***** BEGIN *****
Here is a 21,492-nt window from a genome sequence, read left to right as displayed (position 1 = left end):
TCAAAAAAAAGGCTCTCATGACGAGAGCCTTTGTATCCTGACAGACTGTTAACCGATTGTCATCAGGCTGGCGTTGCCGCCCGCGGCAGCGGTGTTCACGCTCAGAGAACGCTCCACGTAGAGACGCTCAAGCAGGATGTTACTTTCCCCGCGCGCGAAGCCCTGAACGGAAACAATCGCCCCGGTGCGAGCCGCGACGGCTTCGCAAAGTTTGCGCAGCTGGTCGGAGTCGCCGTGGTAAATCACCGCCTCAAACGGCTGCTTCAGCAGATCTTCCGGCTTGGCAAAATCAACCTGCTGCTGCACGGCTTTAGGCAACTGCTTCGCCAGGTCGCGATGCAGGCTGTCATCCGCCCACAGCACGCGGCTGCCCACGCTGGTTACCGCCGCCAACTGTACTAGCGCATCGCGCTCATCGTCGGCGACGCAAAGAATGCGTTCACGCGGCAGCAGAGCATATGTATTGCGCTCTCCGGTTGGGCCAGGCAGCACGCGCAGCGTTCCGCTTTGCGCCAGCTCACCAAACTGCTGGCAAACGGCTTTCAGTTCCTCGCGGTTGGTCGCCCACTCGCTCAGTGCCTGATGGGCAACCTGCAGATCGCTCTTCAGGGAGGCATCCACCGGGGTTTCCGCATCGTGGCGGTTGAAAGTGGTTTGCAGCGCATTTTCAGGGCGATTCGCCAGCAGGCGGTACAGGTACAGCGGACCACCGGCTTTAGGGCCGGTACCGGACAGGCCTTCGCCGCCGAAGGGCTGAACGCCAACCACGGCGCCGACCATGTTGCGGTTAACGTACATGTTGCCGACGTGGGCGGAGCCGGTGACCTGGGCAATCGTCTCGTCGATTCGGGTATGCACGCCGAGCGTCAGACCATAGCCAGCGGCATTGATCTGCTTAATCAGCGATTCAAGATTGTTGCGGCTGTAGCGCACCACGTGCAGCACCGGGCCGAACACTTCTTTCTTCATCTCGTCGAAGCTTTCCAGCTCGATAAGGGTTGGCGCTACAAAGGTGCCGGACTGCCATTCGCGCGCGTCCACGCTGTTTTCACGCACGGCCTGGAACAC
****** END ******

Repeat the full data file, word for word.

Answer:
Here is a 21,492-nt window from a genome sequence, read left to right as displayed (position 1 = left end):
TCAAAAAAAAGGCTCTCATGACGAGAGCCTTTGTATCCTGACAGACTGTTAACCGATTGTCATCAGGCTGGCGTTGCCGCCCGCGGCAGCGGTGTTCACGCTCAGAGAACGCTCCACGTAGAGACGCTCAAGCAGGATGTTACTTTCCCCGCGCGCGAAGCCCTGAACGGAAACAATCGCCCCGGTGCGAGCCGCGACGGCTTCGCAAAGTTTGCGCAGCTGGTCGGAGTCGCCGTGGTAAATCACCGCCTCAAACGGCTGCTTCAGCAGATCTTCCGGCTTGGCAAAATCAACCTGCTGCTGCACGGCTTTAGGCAACTGCTTCGCCAGGTCGCGATGCAGGCTGTCATCCGCCCACAGCACGCGGCTGCCCACGCTGGTTACCGCCGCCAACTGTACTAGCGCATCGCGCTCATCGTCGGCGACGCAAAGAATGCGTTCACGCGGCAGCAGAGCATATGTATTGCGCTCTCCGGTTGGGCCAGGCAGCACGCGCAGCGTTCCGCTTTGCGCCAGCTCACCAAACTGCTGGCAAACGGCTTTCAGTTCCTCGCGGTTGGTCGCCCACTCGCTCAGTGCCTGATGGGCAACCTGCAGATCGCTCTTCAGGGAGGCATCCACCGGGGTTTCCGCATCGTGGCGGTTGAAAGTGGTTTGCAGCGCATTTTCAGGGCGATTCGCCAGCAGGCGGTACAGGTACAGCGGACCACCGGCTTTAGGGCCGGTACCGGACAGGCCTTCGCCGCCGAAGGGCTGAACGCCAACCACGGCGCCGACCATGTTGCGGTTAACGTACATGTTGCCGACGTGGGCGGAGCCGGTGACCTGGGCAATCGTCTCGTCGATTCGGGTATGCACGCCGAGCGTCAGACCATAGCCAGCGGCATTGATCTGCTTAATCAGCGATTCAAGATTGTTGCGGCTGTAGCGCACCACGTGCAGCACCGGGCCGAACACTTCTTTCTTCATCTCGTCGAAGCTTTCCAGCTCGATAAGGGTTGGCGCTACAAAGGTGCCGGACTGCCATTCGCGCGCGTCCACGCTGTTTTCACGCACGGCCTGGAACAC